Molecular imaging reporter genes (IRGs) offer a generalizable method for non-invasive, whole-body therapeutic transgene/cell kinetics monitoring in vivo.4-10 Although IRGs are available for fluorescence, bioluminescence and magnetic resonance imaging, radionuclide based IRGs are currently the only reporter genes for non-invasive imaging of transgene expression in humans.7,11-17

Positron emission tomography (PET) takes advantage of coincidence detection of two 511 KeV gamma rays, emitted at an angle of about 1800 when positrons collide with electrons (Figure 1). This annihilation event allows precise detection of the location of positron radiolabeled molecules and uniquely permits the quantification of molecular events in vivo. Furthermore, the short half-life of fluorine-18, the radioisotope that is commonly used for labeling PET tracers allows for repetitive imaging, which in turn permits studying kinetics in vivo. In this review, we will focus on PET IRGs and their applications in gene and cellular gene therapies.

PET imaging probes reveal the presence of their target by accumulating on the surface or inside the cells containing the target while clearing from other cells. PET reporter probes (PRPs) image the expression of their PET IRGs in the same manner, by accumulating on the surface or inside the cells expressing the PET IRGs. Therefore, traditionally, PET IRG/PRP systems have been classified into three groups based on the way the protein product of the PET IRG interacts with its PRP to cause its accumulation: (i) PET IRGs encoding enzymes that phosphorylate specific PRPs which causes their intracellular entrapment (Figure 2A); (ii) PET IRGs encoding protein receptors that can be bound by specific PRPs (Figure 2B); (iii) PET IRGs encoding cell membrane transporters that facilitate the flow and accumulation of specific PRPs into cells (Figure 2C).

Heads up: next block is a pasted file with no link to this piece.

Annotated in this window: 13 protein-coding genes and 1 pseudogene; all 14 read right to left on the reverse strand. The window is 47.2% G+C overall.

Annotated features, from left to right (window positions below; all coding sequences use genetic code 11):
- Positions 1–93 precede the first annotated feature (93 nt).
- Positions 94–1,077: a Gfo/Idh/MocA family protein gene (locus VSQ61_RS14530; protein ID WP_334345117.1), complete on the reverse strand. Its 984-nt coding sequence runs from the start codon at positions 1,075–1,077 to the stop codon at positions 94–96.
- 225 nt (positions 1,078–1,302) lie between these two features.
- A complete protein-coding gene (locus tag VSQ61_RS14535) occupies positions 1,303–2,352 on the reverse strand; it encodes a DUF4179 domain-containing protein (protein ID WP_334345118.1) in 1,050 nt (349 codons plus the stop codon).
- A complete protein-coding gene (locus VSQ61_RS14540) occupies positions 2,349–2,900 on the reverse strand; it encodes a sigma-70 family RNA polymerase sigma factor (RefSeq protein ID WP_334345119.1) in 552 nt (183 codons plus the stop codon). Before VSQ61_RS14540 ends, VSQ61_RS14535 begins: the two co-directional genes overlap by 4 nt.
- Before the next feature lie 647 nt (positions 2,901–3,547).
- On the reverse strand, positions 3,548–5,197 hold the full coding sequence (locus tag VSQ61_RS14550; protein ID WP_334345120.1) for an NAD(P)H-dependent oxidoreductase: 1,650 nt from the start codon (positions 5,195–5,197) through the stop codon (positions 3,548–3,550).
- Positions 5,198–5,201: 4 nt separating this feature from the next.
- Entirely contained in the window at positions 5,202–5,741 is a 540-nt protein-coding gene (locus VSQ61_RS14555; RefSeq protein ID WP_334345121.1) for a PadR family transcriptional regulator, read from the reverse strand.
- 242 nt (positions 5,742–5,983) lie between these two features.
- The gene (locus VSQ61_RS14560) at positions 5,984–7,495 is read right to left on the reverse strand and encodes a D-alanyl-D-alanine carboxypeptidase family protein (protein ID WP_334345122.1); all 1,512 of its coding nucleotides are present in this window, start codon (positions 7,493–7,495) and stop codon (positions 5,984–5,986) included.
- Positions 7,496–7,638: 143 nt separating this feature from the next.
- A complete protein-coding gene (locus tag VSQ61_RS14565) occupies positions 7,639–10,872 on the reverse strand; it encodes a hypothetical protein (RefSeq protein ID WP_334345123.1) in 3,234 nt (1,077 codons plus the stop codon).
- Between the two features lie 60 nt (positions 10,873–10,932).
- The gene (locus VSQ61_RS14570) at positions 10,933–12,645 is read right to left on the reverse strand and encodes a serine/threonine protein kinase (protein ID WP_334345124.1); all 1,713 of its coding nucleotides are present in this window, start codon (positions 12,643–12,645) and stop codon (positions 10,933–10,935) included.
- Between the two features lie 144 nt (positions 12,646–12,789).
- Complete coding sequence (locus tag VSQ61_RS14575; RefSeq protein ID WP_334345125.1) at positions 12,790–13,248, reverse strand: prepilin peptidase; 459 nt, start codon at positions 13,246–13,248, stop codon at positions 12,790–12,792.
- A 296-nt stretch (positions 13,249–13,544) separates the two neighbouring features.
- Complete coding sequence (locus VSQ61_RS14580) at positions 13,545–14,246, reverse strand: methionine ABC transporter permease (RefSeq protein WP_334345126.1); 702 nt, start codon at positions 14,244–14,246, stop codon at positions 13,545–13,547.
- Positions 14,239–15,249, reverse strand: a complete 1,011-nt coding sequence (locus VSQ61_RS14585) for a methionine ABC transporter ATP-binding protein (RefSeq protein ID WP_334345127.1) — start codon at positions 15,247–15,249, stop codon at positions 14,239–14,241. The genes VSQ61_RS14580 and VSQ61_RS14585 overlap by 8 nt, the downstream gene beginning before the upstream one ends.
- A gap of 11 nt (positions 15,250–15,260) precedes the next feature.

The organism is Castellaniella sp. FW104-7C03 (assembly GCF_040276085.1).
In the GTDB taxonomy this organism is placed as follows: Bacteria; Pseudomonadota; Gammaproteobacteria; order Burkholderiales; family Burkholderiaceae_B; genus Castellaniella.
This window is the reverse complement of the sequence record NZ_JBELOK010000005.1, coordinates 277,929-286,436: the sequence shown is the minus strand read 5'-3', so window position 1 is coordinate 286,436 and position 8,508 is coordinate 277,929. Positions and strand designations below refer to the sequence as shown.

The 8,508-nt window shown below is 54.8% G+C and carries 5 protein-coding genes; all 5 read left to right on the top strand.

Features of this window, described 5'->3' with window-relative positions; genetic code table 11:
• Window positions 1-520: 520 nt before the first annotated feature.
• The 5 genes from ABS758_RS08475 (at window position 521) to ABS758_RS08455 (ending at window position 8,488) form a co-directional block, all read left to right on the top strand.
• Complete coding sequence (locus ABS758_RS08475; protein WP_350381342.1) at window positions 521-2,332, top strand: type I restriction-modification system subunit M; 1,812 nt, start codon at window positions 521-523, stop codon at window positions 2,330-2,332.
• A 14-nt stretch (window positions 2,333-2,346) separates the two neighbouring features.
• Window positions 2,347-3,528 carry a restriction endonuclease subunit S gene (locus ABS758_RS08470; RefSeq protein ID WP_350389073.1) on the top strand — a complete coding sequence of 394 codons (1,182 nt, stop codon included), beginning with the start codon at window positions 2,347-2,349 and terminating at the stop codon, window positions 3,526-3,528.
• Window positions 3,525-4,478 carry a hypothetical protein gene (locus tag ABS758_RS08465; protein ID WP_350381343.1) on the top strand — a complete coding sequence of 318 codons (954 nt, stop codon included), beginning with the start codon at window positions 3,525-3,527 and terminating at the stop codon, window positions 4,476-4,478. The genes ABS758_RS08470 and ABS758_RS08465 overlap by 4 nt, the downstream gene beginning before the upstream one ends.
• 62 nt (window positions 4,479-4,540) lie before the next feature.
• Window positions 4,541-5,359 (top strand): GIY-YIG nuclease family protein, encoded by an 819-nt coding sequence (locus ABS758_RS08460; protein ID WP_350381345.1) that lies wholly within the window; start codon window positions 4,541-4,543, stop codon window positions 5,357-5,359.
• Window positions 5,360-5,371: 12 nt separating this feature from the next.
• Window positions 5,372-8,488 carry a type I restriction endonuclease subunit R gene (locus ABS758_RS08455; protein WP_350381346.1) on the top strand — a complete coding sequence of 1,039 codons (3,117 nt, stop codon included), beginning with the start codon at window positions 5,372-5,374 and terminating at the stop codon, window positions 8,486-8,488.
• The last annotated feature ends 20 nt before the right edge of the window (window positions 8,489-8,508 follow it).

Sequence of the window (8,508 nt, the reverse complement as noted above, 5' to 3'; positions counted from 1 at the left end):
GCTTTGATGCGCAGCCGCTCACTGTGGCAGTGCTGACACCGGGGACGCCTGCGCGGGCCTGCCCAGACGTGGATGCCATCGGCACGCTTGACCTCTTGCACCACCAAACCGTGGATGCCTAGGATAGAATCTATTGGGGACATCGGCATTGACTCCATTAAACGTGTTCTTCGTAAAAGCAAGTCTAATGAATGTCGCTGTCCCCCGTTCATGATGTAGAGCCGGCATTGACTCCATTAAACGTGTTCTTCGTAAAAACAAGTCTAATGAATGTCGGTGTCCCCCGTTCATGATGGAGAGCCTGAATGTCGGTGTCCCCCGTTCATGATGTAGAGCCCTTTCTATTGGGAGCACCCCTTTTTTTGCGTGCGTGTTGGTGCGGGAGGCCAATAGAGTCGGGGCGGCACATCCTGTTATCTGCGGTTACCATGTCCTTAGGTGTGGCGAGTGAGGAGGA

Fig 1 

Mechanism of positron emission tomography (PET) imaging. PET is a molecular imaging modality useful for pre-clinical and clinical imaging of molecular events in living subjects. PET imaging involves a positron emitting radioisotope labeled imaging probe and instrumentation that can detect in a coincidence manner the radiation emitted when positrons from the imaging probe collide with nearby electrons. In this manner, PET cameras acquire data about the precise location of imaging probes inside the body of a living subject and the amount of imaging probe accumulated at every site at any given time. PET imaging probes usually accumulate at a site through binding to receptor molecules, interaction with an enzyme, or a cellular transport mechanism.

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 Fig 2 

Traditional classification of PET IRG/PRP systems based on their mechanism of action. A) The reporter gene encodes an enzyme that catalyzes chemical transformation of the reporter probe, thereby the reporter probes gets trapped within cells expressing the reporter gene. B) The reporter gene encodes a protein receptor that can be specifically bound by a radiolabeled ligand reporter probe. C) The reporter gene encodes a protein transporter that transports the radionuclide reporter probe into the cells expressing the reporter gene. Illustrations reprinted from review article by Penuelas et al.12

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An unresolved issue of using IRGs to monitor therapeutic transgene or cell kinetics is immunogenicity of IRGs. As illustrated in figure 3, immunogenicity of a PET IRG can be detrimental to adoptively transferred therapeutic cells expressing it. Therefore, most recently, efforts towards developing human derived PET IRGs are being intensified. Current PET IRG and PRP systems can be grouped into a) those derived from viruses and other non-human sources that are likely to be rejected by the human immune system, and b) human gene-based PET IRGs that are less likely to be rejected by the human immune system. Table 1 suggests characteristics of a PET reporter gene/probe system that would be best suited for clinical gene and cell therapy applications. Table 2 lists the PET IRG/PRP systems that have thus far been studied.